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Gamma Paradigm Capital Founder Describes Being an Entrepreneur in Wall Street’s Financial District

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Peter Lin, a Taiwanese academic turned entrepreneur, founded asset management company, Gamma Paradigm Capital, in New York five years ago.

The 36-year-old and his small team create quantitative investing strategies to help customers manage their financial assets. It’s an investment approach that uses complex computer models to make trading decisions.

Speaking to Business Next at his firm’s New York headquarters Lin shared his experiences of being a Taiwanese entrepreneur in the Wall Street financial district while working as a professor of financial engineering at Stevens Institute of Technology.

Q: Tell us about your business?

A: We provide financial services research and consulting services to customers involved in Wall Street’s wealth management industries.

We use modern portfolio theories, big data analytics and advanced computer algorithms to analyze U.S. equity markets, exchange-traded fund markets and bond markets. I believe my customers and investors can make money in the market by analyzing statistics.

At present, the current fund size of Gamma Paradigm Capital is about US$1.5 million. The firm hopes to raise US$20 million in a hedge fund by the end of the year. We have two offices – one in New York with three staff and one in Taipei with six.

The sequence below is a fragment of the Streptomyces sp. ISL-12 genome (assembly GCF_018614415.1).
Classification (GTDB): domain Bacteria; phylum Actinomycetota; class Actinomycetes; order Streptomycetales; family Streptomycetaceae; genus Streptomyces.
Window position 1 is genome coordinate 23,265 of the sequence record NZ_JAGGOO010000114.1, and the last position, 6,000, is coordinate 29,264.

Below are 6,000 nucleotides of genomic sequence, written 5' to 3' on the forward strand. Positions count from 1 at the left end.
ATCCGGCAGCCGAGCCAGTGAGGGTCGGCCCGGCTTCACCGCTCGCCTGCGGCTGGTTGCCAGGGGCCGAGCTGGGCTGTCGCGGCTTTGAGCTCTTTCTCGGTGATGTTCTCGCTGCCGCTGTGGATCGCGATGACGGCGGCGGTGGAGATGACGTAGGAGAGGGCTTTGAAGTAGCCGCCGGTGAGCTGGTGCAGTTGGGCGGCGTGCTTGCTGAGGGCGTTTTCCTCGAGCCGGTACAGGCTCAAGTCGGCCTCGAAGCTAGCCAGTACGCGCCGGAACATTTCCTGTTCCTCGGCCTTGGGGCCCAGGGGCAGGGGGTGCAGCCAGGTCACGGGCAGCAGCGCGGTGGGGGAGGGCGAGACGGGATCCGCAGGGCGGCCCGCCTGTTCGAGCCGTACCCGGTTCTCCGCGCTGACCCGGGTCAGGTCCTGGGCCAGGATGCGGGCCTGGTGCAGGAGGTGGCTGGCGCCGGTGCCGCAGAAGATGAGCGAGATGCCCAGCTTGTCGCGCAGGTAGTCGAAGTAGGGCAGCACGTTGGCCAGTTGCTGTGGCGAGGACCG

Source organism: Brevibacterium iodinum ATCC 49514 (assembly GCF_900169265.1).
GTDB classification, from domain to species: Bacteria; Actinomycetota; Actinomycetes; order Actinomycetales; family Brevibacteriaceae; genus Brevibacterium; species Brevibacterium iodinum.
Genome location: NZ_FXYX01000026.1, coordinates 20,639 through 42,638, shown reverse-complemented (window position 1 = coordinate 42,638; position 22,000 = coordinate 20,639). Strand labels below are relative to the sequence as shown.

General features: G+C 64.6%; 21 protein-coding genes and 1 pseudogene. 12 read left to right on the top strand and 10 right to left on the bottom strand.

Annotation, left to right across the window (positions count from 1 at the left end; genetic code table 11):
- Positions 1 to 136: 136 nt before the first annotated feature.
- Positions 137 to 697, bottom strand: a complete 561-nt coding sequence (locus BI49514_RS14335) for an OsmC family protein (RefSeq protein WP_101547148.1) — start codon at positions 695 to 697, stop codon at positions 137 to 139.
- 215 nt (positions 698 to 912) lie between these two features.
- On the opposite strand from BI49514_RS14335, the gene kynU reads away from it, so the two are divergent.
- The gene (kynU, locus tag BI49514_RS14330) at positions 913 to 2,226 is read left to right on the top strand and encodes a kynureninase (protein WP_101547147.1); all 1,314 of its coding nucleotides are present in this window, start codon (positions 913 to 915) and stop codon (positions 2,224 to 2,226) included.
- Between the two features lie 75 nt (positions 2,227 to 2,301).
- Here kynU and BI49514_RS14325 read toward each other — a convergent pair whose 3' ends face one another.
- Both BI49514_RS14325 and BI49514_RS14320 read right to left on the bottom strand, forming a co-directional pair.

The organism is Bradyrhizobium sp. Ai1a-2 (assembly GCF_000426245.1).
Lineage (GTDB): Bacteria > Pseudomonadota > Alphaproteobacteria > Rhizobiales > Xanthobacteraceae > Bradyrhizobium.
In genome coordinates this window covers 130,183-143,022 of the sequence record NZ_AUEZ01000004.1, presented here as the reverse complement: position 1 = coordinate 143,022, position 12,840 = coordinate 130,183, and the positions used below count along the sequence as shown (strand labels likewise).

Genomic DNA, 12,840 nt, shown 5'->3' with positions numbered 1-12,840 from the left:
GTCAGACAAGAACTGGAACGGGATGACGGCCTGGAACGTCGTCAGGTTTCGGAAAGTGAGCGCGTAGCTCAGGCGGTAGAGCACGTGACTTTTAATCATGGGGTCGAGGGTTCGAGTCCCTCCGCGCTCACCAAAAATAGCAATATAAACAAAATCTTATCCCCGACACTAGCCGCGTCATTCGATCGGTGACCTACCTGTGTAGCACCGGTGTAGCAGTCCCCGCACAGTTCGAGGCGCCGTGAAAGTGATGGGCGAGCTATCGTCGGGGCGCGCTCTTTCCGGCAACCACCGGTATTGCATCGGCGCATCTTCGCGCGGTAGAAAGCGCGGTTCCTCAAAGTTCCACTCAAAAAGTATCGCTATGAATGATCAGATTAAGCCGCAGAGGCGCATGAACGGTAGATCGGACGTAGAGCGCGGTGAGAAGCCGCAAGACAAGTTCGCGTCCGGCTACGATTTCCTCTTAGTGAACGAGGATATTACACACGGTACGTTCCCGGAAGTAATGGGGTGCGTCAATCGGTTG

Over three years we achieved a Sharpe ratio of 2.25 (a way of measuring the historical risk-adjusted return on an investment.) Investors usually consider that a Sharpe ratio of 1.8 to 2 is very good; more than 2 is excellent.

Q: What advice would you give to would-be Taiwanese entrepreneurs?

A: Many Taiwanese founders are confident about their core technologies. But I’d like to stress that having solid technologies doesn’t always translate into success in the marketplace.

In fact, it is even more difficult to prove yourself if you’re only focusing on the Taiwanese market. The reason for this is many large banks and funds are still eyeing American universities and American research institutions, essentially, whatever’s happening in the U.S.

So, instead of boasting about your technologies, I think it’s more important to talk about what are some of the key customers’ “pain points” that you’re going to solve.

In addition, Taiwan’s financial system is still relatively strict and bureaucratic compared with the U.S. When Taiwanese banks or institutions make investment decisions, they tend to be more cautious. However, U.S. financial institutions have an entirely different attitude towards investing in a startup company.

Q: I learned that you’re also a university professor. There seems to be quite a few of people who made the leap from professor to entrepreneur. What’s your view on this?

A: There are some good examples of successful businesses that were created by university professors. James Simons, the founder of Renaissance Technologies, is a great example. He is a legend in the math community. While spending time thinking about difficult math problems, he also is in charge of one of the world’s largest quantitative hedge fund firms.

People like Simons bring their experience (to the industry and) a broader perspective to the world. I think that’s great for creating best practices and it’s also a trend that I see in New York’s financial sector.

News source is from Business Next.